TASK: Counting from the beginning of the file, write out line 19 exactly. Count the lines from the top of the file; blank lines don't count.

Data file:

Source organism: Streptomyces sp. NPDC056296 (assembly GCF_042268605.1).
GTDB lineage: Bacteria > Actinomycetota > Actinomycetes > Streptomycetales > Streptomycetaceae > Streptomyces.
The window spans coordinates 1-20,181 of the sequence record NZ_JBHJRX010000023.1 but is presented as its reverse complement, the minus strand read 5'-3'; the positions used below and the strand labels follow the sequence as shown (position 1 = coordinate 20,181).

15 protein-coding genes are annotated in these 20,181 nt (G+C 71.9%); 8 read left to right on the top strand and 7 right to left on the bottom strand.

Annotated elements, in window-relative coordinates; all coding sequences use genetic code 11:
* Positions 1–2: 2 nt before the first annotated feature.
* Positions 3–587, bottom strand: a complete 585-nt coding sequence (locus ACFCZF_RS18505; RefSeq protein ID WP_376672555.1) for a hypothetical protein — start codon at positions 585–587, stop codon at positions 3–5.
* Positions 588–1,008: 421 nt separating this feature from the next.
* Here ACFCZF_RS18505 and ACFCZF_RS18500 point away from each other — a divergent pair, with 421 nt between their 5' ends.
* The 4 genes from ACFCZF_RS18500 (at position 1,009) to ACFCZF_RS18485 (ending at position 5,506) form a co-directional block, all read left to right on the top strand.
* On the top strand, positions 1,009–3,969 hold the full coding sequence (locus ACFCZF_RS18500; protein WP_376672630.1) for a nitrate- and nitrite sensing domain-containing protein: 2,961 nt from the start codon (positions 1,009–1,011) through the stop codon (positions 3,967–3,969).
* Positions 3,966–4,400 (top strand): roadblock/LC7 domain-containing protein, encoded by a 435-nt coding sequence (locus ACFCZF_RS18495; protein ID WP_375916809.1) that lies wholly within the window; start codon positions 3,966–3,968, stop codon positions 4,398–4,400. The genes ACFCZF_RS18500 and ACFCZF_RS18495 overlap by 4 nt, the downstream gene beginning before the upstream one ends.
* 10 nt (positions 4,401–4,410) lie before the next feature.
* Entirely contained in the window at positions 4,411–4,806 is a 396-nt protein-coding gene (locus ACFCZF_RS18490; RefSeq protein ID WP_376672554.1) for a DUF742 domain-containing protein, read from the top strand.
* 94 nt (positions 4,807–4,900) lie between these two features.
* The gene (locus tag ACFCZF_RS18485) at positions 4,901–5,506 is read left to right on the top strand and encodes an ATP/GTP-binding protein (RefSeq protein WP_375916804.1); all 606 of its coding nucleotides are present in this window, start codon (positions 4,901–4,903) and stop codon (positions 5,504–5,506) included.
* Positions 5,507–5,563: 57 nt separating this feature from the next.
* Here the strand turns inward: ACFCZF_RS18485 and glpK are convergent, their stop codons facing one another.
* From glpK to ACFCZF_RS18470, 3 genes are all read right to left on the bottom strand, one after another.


* From glpK to ACFCZF_RS18470, 3 genes are all read right to left on the bottom strand, one after another.